If you see a good deal, you can book it and secure it with no obligation – even if you need to confirm things with your partner/friends first. Then, if you find a better one, you can cancel the first one and book the cheaper one!

Inspect your vehicle before driving off with it 

Renting a car in Crete
Renting a car in Crete

It is prudent to always thoroughly check the condition of your rental car before you drive off with it. This is important wherever in the world you decide to rent a car.

You will usually be asked to sign an inventory confirming the condition you found the car in. Inspect both the interior and exterior thoroughly, noting any nick, bump, or scratch. 

It is a good idea to take photos of the vehicle using your cell phone. These will be time-stamped so, if there is any debate about the condition of the vehicle when you return the car, you have dated photographic evidence.

Car insurance for renting a car in Crete

Good car insurance is essential for renting a car in Crete. Since Greece has some of the highest accident rates in the EU, it is essential to cover yourself. 

By law, you are required to at least have third-party limited liability insurance. However, it is a good idea to opt for full coverage. 

You never know what is around the corner and even if you drive extremely carefully, you could (in the worst-case scenario) be involved in an accident as a result of someone else’s dangerous driving or someone could drive into the back of you while you are stationary. It is better to be safe than sorry. 

Hundreds of car insurance firms operate in Crete. Be sure to choose a large, well-known reputable firm. 

Ideally, opt to buy insurance through a brand that you are already aware of and which operates internationally. Smaller firms may not have the financial means or knowledge to support their customers and may be shady when it comes to needing to pay out or conduct repairs, try and cut corners with repairs and maintenance, etc. 

Confusingly, car insurance in Crete and Greece is broken down into several categories. Some are essential and others are optional.

The essential car insurance components that you are required to have in Crete are listed below.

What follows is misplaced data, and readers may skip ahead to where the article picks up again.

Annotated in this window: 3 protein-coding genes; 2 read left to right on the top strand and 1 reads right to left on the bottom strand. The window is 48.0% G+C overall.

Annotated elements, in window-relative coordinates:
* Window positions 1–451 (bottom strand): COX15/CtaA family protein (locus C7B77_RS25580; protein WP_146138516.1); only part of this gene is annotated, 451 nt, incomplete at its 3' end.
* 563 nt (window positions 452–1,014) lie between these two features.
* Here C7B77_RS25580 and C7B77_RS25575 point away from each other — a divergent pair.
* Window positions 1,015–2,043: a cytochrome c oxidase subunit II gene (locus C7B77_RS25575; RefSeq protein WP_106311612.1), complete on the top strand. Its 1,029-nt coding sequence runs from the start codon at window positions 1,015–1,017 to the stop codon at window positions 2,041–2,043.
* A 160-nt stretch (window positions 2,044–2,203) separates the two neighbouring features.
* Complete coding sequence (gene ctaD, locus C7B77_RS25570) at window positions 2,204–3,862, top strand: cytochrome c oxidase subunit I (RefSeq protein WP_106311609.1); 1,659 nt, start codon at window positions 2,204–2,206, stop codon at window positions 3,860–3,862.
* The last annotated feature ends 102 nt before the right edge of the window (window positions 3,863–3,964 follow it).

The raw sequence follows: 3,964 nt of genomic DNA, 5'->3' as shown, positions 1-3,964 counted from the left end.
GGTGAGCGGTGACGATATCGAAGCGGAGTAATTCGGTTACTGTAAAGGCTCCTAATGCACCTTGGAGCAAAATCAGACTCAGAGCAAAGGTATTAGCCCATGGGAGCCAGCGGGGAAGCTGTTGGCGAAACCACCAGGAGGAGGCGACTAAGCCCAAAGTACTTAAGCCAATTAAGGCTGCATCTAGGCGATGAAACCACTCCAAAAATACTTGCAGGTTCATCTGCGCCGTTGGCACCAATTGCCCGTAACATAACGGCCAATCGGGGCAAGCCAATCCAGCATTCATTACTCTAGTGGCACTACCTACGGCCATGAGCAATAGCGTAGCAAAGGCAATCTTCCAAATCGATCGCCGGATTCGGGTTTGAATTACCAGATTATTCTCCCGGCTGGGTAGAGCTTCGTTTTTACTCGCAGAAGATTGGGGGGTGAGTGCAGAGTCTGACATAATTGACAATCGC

• Third-party liability insurance

  • Personal accident insurance

  • Theft protection coverage

  • Fire protection coverage

  • Collision damage waiver

  • Super collision damage waiver

Phew! Go with a reputable company that combines them all in one full coverage package. 

Always read the small print too. Some insurers are sneaky and do not cover smaller things like keys, windows, tires, etc. 

Book your car in advance during peak seasons 

Be sure to book your car rental well in advance if you are traveling to Crete and Greece during the summer months. Buy your insurance at the same time that you organise your rental car so that you know that it is already taken care of.

The later you leave it to buy these things, the more prices increase! If you wait until you arrive in Crete, or you organise your rental a week before departure, there will be much less availability too.

Manual vs Automatic cars

Most people in Southern Europe drive manual cars and so, most rental cars in Crete are manual. 

If you prefer to drive an automatic, be sure to reserve your vehicle as far in advance as possible. Learning to drive a stick shift for the first time in Crete is neither ideal nor safe!

Do I need a credit card to rent a car in Crete?

A popular misconception is that you must have a valid credit card to be able to rent a car in Crete. While some companies will require you to have one, others will not.

Many will enable you to rent a vehicle from them without a credit card. although there are things that you need to keep in mind. Sometimes, depending on what type of insurance you opt for, the company will need to place a temporary hold on your credit card.